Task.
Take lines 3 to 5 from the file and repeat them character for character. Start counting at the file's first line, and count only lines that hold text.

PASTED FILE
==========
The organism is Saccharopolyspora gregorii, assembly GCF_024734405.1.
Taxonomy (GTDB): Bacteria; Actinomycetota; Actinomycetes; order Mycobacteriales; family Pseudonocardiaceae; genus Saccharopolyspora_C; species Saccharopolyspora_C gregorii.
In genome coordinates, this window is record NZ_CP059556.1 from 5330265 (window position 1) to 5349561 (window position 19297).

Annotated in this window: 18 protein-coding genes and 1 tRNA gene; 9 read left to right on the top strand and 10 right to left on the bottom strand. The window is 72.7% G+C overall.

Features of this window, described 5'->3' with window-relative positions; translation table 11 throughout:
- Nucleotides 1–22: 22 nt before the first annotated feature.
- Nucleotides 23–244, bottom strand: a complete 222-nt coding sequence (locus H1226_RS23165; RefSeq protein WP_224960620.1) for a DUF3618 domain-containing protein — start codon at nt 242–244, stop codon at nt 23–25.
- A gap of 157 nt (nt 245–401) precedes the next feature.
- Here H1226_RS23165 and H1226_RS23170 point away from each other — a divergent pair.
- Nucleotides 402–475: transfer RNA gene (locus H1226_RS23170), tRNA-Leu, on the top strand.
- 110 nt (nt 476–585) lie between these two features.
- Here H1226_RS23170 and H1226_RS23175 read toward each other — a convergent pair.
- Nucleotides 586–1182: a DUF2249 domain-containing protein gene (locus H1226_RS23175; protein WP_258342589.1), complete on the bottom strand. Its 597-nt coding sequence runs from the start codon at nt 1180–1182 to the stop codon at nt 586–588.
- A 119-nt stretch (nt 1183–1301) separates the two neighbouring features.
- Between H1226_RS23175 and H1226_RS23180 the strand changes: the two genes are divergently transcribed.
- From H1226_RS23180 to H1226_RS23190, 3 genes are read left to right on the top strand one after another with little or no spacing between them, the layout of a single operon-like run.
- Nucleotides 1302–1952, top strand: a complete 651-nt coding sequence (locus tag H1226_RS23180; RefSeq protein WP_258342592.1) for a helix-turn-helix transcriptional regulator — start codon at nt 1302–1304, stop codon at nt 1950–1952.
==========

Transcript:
In genome coordinates, this window is record NZ_CP059556.1 from 5330265 (window position 1) to 5349561 (window position 19297).

Annotated in this window: 18 protein-coding genes and 1 tRNA gene; 9 read left to right on the top strand and 10 right to left on the bottom strand. The window is 72.7% G+C overall.

Features of this window, described 5'->3' with window-relative positions; translation table 11 throughout: